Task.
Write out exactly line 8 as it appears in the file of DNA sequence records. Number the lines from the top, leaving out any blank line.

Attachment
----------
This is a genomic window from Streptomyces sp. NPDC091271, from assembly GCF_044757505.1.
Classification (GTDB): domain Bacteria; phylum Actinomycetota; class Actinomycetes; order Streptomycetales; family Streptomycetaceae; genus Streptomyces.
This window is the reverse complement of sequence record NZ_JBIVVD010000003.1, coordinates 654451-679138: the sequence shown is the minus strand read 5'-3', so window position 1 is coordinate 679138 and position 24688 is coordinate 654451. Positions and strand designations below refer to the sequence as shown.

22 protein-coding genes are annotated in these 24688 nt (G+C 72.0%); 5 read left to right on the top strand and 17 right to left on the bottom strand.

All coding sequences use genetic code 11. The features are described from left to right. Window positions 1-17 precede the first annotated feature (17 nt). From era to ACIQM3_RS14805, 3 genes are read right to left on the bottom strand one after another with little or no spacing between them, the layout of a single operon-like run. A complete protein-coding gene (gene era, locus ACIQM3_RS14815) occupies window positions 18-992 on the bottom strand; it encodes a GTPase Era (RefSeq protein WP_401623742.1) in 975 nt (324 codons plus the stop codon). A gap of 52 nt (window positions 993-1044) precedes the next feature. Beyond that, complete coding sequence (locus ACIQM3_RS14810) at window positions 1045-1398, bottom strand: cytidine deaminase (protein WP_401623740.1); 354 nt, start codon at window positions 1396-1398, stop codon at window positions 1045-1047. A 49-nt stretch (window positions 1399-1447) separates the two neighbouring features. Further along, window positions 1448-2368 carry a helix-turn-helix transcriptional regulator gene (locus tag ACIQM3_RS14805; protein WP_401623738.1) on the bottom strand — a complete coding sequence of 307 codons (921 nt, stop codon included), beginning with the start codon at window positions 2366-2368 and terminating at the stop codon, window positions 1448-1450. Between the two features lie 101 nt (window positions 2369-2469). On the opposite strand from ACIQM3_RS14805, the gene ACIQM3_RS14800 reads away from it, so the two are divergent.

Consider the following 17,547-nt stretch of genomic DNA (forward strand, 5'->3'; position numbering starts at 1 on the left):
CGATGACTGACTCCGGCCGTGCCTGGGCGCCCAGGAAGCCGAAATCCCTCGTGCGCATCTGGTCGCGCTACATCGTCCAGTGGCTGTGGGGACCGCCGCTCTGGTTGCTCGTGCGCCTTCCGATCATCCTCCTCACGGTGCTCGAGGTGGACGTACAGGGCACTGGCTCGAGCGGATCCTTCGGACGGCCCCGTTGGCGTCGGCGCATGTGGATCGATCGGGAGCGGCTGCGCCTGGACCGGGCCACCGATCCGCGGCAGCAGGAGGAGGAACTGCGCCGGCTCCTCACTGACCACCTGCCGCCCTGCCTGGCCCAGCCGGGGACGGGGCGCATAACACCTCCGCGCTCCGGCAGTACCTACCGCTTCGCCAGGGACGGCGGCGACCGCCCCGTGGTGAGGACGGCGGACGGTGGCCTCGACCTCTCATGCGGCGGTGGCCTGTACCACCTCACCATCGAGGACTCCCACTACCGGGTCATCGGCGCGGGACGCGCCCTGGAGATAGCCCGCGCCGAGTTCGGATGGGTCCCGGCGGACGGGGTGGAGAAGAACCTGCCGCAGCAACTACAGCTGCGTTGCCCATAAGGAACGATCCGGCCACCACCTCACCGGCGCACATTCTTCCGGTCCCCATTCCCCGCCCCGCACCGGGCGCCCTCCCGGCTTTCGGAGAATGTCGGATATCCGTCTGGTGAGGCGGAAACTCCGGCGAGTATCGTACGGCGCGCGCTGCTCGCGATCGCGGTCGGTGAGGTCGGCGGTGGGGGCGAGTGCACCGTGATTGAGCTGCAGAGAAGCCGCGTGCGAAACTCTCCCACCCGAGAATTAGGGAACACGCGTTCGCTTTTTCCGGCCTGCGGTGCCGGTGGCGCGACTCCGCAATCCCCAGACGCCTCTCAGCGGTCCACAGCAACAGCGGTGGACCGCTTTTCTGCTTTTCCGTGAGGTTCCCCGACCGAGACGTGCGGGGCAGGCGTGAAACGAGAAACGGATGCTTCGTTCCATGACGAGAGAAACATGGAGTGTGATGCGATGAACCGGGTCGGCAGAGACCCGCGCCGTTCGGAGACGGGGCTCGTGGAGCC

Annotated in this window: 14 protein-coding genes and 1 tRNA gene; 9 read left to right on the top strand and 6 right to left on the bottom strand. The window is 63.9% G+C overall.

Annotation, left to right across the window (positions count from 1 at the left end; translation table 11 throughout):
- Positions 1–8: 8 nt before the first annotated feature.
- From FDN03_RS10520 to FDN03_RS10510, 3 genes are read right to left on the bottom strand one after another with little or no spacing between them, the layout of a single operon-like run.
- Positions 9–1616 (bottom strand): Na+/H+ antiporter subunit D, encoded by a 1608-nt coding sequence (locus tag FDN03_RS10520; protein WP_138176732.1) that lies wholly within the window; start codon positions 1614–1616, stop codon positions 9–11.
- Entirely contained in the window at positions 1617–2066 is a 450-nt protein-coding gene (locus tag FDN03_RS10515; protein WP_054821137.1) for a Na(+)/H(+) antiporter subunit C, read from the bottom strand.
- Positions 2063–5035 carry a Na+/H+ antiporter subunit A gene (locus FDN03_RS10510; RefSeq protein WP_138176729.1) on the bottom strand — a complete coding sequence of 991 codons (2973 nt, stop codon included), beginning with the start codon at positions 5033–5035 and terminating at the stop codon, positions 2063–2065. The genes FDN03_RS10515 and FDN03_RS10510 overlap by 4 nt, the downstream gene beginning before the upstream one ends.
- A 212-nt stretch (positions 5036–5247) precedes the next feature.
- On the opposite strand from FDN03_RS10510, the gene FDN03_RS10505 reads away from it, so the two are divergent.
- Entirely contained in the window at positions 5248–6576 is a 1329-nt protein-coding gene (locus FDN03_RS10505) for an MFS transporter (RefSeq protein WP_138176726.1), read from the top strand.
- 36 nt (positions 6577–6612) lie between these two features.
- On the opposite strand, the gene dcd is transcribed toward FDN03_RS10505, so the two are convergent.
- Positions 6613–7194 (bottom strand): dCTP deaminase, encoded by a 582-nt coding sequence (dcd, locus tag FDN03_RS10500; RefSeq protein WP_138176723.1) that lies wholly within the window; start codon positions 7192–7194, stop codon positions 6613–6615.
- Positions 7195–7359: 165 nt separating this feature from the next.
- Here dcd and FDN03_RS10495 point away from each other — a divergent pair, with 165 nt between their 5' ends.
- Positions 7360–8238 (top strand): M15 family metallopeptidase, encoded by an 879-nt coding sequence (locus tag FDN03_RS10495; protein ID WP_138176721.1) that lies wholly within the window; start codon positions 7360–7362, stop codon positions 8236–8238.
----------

Annotated in this window: 14 protein-coding genes and 1 tRNA gene; 9 read left to right on the top strand and 6 right to left on the bottom strand. The window is 63.9% G+C overall.